Under GASB 87
No. This does not meet the definition of lease under GASB 87 because this is not an “exchange-like transaction.” The fact that the lessee is leasing the asset at a rate substantially under the market rate results in a “nonexchange” transaction, and therefore, is not a lease under GASB 87.
Under ASC 842
Yes. With the facts presented here, all criteria are met for this contract to be defined as a lease. The lessee has the right to control the full use of the office building for a specified period of time. The fact that the rent payment is substantially below market rent does not impact the definition of a lease under ASC 842.
3) Ownership provision
Per GASB 87, Leases, Paragraph 19: “A contract that transfers ownership of the underlying asset to the lessee by the end of the contract and does not contain termination options . . . should be reported as a financed purchase of the underlying asset by the lessee or sale of the asset by the lessor.”
Per ASC 842: Since transfer of ownership is one of the tests to determine lease classification, a transfer of ownership provision impacts the classification of the lease, resulting in a finance lease.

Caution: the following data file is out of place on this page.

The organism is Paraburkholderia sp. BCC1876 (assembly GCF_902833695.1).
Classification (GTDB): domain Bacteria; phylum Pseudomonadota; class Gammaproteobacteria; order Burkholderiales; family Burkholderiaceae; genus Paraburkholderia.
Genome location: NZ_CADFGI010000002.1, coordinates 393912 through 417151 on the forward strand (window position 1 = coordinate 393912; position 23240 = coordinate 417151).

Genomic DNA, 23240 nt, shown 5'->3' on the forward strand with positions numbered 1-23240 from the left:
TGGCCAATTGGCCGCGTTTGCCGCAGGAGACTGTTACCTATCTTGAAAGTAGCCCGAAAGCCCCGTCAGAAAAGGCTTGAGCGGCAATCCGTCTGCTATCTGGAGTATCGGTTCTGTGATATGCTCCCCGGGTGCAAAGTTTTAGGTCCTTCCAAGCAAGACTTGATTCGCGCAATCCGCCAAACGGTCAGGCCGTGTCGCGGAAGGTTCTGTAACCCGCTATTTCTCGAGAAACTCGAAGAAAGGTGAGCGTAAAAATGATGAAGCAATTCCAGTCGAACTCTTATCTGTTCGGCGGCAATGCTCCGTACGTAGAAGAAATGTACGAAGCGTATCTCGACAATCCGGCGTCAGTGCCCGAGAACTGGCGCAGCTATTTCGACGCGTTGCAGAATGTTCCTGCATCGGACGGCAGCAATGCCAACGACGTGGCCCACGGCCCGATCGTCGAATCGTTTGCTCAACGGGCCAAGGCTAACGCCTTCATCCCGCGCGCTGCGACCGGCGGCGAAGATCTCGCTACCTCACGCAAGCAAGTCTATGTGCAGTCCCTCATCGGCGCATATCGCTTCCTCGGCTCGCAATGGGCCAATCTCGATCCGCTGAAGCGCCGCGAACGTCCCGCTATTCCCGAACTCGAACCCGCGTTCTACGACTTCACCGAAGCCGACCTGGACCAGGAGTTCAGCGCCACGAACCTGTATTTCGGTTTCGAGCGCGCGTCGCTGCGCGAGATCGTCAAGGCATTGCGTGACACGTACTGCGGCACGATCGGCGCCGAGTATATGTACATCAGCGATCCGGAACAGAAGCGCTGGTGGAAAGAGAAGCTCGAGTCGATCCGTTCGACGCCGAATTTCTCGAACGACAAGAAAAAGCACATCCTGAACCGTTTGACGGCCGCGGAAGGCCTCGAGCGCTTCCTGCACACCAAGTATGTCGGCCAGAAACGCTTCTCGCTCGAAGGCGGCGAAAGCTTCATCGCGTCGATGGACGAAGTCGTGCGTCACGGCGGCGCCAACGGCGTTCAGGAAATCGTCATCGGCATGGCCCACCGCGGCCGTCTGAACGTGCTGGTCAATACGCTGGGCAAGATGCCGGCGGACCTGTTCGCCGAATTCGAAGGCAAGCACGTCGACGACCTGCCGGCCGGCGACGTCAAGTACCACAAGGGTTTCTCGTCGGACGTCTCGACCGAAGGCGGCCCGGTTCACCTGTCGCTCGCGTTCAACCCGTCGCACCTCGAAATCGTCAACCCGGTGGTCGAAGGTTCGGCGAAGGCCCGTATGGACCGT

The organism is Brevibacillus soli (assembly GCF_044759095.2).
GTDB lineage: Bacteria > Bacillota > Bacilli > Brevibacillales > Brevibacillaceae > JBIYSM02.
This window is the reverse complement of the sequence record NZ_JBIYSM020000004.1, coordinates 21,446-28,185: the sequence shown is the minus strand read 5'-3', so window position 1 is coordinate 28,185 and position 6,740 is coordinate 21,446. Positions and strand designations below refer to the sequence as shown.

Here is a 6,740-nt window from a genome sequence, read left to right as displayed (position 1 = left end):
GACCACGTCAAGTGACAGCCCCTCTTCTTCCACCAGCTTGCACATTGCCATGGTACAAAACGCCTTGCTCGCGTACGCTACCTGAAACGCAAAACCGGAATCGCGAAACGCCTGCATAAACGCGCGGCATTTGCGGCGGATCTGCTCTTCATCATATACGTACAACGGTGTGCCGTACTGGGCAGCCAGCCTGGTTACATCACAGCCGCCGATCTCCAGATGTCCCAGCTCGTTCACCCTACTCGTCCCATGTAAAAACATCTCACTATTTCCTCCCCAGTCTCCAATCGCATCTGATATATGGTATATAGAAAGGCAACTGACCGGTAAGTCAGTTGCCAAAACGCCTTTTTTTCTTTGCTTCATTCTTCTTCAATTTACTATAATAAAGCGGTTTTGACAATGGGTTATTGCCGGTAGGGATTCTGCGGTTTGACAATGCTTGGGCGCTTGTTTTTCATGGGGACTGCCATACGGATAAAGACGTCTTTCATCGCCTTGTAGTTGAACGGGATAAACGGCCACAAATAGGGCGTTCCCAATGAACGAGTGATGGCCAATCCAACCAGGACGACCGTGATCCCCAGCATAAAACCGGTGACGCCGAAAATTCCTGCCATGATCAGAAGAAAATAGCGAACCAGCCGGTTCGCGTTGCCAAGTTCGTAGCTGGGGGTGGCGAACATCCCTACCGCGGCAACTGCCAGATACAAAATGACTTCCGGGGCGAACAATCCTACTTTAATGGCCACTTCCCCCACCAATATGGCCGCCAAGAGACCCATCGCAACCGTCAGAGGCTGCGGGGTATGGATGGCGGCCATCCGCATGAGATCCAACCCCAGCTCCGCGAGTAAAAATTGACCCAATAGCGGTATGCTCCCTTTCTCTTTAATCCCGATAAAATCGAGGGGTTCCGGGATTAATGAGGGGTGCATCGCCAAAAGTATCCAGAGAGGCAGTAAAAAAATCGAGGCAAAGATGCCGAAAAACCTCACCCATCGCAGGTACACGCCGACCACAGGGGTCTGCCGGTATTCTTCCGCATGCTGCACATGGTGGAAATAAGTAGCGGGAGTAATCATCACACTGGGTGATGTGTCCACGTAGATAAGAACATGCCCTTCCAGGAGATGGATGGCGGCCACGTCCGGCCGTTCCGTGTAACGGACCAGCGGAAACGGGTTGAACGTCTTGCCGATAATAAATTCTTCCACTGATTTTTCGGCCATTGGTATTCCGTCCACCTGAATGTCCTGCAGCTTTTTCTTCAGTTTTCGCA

An ownership provision in the contract will have a significant difference in the accounting for the agreement between the two standards. The key difference here is that under GASB 87 the transfer of ownership indicates you do not have a lease, but rather a financed purchase arrangement for a lessee or a sale of the asset by the lessor. In contrast to ASC 842, in which the transfer of ownership provision results in a finance lease.
4) Definition of control:
Per GASB 87, Leases, Paragraph 5: Control is defined as “the right to obtain present service capacity” and “the right to determine the nature and manner of use.” Per ASC 842-10-15-4: Control is defined as “substantially all economic benefits” and “the right to determine the nature and manner of use.”
One key difference regarding the definition in control is how substitution rights impact the control assessment. Now, let’s look at an example and evaluate it based on the requirements of each standard: A contract allows a vendor to replace the underlying asset with an identical asset. Does this right of substitution affect the evaluation of control of the asset from the lessee’s perspective?